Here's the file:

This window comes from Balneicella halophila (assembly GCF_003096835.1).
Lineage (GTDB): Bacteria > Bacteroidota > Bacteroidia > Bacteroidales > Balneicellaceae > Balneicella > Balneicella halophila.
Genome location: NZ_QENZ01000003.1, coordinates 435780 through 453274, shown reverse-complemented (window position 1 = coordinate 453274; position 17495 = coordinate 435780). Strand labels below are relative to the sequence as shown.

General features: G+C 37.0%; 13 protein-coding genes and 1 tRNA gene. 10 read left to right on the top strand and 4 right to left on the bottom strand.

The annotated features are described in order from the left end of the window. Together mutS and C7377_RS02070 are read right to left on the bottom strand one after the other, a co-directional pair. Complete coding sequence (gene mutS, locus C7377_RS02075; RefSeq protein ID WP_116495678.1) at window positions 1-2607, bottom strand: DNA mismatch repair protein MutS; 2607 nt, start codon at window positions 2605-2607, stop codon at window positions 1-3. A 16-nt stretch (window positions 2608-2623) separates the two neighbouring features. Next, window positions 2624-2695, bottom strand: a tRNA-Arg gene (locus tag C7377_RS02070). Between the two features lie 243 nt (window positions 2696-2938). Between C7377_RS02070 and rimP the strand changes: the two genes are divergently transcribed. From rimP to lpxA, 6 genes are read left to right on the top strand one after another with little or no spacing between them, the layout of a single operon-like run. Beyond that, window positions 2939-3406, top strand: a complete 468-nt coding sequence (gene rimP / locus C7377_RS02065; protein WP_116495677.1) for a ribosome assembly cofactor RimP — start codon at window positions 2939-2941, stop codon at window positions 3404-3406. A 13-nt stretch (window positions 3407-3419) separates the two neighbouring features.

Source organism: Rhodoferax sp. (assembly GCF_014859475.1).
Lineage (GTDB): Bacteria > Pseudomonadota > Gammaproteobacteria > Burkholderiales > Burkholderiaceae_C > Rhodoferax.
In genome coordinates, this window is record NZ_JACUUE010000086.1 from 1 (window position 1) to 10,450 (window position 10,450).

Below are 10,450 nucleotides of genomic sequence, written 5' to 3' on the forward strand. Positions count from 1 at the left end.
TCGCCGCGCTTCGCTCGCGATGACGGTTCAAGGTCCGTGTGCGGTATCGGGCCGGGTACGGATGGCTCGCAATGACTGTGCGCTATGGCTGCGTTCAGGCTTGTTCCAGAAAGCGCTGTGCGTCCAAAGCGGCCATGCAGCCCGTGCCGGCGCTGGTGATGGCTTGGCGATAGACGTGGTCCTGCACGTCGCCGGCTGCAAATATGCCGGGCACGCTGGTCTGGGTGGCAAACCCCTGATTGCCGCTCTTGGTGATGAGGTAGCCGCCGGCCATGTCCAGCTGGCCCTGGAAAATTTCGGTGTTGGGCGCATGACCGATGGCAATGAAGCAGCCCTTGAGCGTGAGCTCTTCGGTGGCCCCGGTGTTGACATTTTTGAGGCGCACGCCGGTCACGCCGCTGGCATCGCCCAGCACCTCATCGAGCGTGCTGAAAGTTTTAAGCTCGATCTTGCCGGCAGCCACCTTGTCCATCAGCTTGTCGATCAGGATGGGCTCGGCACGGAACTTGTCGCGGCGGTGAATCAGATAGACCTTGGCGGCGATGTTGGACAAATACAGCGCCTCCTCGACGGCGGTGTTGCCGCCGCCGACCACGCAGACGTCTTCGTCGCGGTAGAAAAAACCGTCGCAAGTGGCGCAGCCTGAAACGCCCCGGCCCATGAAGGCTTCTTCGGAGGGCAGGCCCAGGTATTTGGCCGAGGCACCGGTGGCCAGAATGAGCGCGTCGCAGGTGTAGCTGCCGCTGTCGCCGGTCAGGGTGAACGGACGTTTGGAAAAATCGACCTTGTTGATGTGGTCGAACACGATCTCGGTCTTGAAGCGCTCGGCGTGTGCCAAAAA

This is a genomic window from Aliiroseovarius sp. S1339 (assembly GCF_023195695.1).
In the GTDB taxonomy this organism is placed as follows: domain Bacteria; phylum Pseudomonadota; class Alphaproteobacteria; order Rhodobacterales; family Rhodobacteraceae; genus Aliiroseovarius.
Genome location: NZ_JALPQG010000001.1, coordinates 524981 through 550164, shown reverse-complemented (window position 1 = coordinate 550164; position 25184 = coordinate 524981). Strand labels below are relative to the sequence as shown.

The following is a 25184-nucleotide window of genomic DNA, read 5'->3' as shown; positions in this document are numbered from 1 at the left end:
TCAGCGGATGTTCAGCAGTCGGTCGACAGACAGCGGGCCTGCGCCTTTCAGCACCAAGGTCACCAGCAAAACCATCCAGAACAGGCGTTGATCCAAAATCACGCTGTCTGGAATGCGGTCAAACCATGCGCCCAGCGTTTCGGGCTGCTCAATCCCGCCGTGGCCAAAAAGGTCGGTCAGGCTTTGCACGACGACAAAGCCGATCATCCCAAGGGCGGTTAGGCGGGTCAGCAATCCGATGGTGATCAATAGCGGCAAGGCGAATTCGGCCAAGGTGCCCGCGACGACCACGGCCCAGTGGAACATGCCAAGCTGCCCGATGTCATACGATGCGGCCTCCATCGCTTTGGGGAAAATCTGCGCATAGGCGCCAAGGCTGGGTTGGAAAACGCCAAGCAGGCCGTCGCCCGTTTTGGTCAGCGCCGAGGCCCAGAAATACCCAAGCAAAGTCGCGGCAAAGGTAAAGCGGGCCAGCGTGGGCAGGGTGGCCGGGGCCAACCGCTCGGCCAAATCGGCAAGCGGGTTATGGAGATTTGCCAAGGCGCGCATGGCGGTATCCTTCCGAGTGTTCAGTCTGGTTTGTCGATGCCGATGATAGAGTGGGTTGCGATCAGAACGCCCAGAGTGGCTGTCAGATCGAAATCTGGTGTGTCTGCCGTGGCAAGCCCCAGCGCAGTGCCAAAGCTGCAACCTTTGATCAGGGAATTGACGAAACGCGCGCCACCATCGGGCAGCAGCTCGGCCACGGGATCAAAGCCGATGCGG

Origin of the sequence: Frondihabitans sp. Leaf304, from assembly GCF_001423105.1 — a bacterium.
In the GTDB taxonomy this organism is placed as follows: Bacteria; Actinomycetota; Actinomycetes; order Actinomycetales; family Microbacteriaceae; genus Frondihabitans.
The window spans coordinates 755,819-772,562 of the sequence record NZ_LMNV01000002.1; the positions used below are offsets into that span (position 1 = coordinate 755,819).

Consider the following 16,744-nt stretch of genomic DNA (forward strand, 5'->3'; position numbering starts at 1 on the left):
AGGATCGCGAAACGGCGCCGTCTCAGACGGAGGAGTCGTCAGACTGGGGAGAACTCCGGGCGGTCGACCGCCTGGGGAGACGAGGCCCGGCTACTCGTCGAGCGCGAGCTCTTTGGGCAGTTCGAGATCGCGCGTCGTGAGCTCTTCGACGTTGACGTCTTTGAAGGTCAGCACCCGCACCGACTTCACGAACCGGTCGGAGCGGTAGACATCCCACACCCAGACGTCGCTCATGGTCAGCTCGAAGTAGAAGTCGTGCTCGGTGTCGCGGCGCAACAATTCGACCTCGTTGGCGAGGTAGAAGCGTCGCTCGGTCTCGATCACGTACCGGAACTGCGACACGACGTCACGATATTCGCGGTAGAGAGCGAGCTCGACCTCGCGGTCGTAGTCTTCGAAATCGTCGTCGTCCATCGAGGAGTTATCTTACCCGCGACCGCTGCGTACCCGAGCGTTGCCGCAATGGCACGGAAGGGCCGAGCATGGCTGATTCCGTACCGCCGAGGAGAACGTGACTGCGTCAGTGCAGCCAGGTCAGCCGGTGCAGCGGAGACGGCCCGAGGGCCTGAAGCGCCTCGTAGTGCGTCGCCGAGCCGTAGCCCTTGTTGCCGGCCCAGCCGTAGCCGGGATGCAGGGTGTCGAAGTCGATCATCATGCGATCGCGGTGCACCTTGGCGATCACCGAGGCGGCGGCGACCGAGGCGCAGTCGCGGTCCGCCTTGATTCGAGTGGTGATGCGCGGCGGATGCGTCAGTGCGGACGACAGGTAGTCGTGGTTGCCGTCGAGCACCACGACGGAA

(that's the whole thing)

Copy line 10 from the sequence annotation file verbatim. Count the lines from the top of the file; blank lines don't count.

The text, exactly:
TCGCCGCGCTTCGCTCGCGATGACGGTTCAAGGTCCGTGTGCGGTATCGGGCCGGGTACGGATGGCTCGCAATGACTGTGCGCTATGGCTGCGTTCAGGCTTGTTCCAGAAAGCGCTGTGCGTCCAAAGCGGCCATGCAGCCCGTGCCGGCGCTGGTGATGGCTTGGCGATAGACGTGGTCCTGCACGTCGCCGGCTGCAAATATGCCGGGCACGCTGGTCTGGGTGGCAAACCCCTGATTGCCGCTCTTGGTGATGAGGTAGCCGCCGGCCATGTCCAGCTGGCCCTGGAAAATTTCGGTGTTGGGCGCATGACCGATGGCAATGAAGCAGCCCTTGAGCGTGAGCTCTTCGGTGGCCCCGGTGTTGACATTTTTGAGGCGCACGCCGGTCACGCCGCTGGCATCGCCCAGCACCTCATCGAGCGTGCTGAAAGTTTTAAGCTCGATCTTGCCGGCAGCCACCTTGTCCATCAGCTTGTCGATCAGGATGGGCTCGGCACGGAACTTGTCGCGGCGGTGAATCAGATAGACCTTGGCGGCGATGTTGGACAAATACAGCGCCTCCTCGACGGCGGTGTTGCCGCCGCCGACCACGCAGACGTCTTCGTCGCGGTAGAAAAAACCGTCGCAAGTGGCGCAGCCTGAAACGCCCCGGCCCATGAAGGCTTCTTCGGAGGGCAGGCCCAGGTATTTGGCCGAGGCACCGGTGGCCAGAATGAGCGCGTCGCAGGTGTAGCTGCCGCTGTCGCCGGTCAGGGTGAACGGACGTTTGGAAAAATCGACCTTGTTGATGTGGTCGAACACGATCTCGGTCTTGAAGCGCTCGGCGTGTGCCAAAAA